The movement toward equal justice is long. But recent actions are so blatant and clear that we must also act with urgency.


If not now, when?

We have, as you may know, long focused our financial resources and talent to help create healthy, thriving children; quality elementary education; an end to poverty; an end to racism; and the arts as a vehicle to achieve those goals.

On an immediate basis we are doubling our financial contribution for 2020 to The Avenue Blackbox Theatre and The Center for Teen Empowerment, two Rochester organizations engaging with predominantly Black and Brown children, many of whom struggle with poverty and the stress and trauma of life in a marginalized community.

We will also spotlight the work of both in our advertising on WXXI Public Radio, bringing them greater public exposure, and hopefully, support.

If you came to our 2019 Chard Fest, you met some of the young talent from The Avenue Blackbox Theatre. They were brave and eloquent in their performances. They have a platform and a voice because of Reenah Golden, The Avenue’s founder, a local and international “artivist” who brings an unparalleled passion to the development of the performing arts. For more than 20 years, she has used the stage to educate, affect social change, and create new ways of thinking. The Avenue is her latest leap of faith. It has already transformed the lives of countless children by bringing its light to the treasure that is its community. You can feel the vitality and spark on Joseph Avenue.

Perhaps you have joined us at one of Teen Empowerment’s unbelievably inspiring luncheons, where youth-led social change makes you believe that transforming the world is well within reach. Teen Empowerment youth leaders have been engaging wider circles of youth in Rochester for 18 years, and are poised to expand their reach across the City of Rochester. Next week, you will have the virtual opportunity to be inspired by the work of Teen Empowerment. Mark your calendars for noon to 1 pm this coming Wednesday, June 17; keep your eyes open for our invitation and link to the annual, now virtual, celebration.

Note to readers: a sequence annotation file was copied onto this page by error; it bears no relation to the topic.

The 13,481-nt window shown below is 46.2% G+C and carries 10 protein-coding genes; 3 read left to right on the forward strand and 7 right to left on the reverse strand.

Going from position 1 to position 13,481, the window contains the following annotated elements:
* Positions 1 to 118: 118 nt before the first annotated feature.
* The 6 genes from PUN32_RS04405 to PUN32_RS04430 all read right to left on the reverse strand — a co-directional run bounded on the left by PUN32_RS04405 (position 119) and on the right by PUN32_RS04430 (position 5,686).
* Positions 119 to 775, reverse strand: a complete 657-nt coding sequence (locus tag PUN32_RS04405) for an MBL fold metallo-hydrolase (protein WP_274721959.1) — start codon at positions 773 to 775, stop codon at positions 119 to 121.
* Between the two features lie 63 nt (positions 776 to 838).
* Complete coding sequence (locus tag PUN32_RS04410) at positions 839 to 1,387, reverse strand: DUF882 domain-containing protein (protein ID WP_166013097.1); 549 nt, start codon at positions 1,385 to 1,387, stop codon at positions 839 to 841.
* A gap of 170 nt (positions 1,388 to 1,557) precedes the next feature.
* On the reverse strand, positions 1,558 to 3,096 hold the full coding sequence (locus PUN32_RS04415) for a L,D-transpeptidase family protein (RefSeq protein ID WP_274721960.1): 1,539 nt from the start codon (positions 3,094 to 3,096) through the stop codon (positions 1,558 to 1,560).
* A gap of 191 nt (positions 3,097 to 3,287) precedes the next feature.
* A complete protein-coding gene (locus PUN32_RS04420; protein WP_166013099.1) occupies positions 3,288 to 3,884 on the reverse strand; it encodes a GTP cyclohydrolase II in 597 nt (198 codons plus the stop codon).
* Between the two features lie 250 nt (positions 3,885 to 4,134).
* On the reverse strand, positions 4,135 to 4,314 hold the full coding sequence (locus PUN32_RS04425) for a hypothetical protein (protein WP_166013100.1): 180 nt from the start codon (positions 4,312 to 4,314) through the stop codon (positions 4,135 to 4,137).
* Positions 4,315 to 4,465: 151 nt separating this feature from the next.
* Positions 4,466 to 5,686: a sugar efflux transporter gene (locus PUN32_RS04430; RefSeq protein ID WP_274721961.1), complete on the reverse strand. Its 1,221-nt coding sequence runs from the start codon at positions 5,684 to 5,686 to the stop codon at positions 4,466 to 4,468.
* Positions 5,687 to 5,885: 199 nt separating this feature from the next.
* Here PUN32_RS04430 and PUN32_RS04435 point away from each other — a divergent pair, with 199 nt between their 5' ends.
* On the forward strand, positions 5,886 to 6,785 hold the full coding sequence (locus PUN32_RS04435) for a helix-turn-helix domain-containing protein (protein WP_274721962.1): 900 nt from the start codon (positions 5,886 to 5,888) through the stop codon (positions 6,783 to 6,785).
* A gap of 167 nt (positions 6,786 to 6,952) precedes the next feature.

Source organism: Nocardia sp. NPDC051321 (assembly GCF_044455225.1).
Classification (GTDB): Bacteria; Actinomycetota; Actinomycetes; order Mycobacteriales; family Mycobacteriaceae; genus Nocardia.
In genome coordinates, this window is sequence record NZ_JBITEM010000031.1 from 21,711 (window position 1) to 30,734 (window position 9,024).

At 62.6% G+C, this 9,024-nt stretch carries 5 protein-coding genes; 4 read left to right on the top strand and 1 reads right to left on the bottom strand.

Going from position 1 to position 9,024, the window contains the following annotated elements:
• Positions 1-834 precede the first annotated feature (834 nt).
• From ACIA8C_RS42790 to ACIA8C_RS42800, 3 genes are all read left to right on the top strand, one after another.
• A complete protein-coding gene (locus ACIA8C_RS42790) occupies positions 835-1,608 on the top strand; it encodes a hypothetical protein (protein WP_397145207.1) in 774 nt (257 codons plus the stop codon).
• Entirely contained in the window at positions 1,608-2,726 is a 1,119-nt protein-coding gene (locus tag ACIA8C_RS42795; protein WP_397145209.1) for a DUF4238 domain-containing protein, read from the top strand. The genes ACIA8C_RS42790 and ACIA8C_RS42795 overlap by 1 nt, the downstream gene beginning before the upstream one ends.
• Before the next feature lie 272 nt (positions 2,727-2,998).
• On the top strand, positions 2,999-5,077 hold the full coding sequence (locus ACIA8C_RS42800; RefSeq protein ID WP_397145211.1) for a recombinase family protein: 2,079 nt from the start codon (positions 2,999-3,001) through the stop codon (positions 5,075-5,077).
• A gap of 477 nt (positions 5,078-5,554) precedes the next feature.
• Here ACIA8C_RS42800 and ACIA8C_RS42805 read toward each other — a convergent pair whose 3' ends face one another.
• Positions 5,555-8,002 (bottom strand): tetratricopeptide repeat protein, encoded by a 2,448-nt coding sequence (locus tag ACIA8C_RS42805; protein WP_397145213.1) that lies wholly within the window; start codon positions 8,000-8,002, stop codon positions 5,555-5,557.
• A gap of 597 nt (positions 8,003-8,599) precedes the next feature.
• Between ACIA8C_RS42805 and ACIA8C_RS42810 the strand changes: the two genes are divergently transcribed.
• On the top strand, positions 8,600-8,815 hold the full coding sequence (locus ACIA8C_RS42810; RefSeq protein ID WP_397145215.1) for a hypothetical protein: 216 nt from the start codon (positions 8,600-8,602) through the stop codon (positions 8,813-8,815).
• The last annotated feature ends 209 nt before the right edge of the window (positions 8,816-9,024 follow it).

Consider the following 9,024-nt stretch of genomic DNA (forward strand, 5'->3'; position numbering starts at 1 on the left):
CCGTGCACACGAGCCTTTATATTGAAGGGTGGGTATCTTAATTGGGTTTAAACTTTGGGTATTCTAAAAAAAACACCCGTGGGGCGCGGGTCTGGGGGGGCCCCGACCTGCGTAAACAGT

If we hope to fulfill the promise that is America—a place where all are created equal and where life, liberty and the pursuit of happiness isn’t limited to a select portion of our citizens—we must change, and we must do more.

The experiment we call America is based on the premise, and promise, that each of us is free to choose our own path. I know you already live lives that manifest so much of what makes our country great, but I invite you to join me on an accelerated path toward justice for all. Let us together increase our understanding, and the impact of our actions on all the people around us—those we know and care for now, and those we will be so fortunate to know and love tomorrow.


Jack McGowan, CFA
Founder and CEO

Let’s start the conversation

P. S. We are happy to include more people in this conversation. Do you have friends, family, or colleagues whom you would like to invite? Please feel free to share or forward this email.

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Clarity at the turning point ~thoughts on racism~

On the afternoon of Saturday, May 30, I marched. I was grateful for the right to protest, and unhappy that we had cause to do so. I joined my family, thousands of people in my community and across our nation and the world to stand up and be counted as an ally of Black and Brown people everywhere. The protest was Black-led, it was youth-led, it was peaceful, it was inspiring, it was as diverse as America.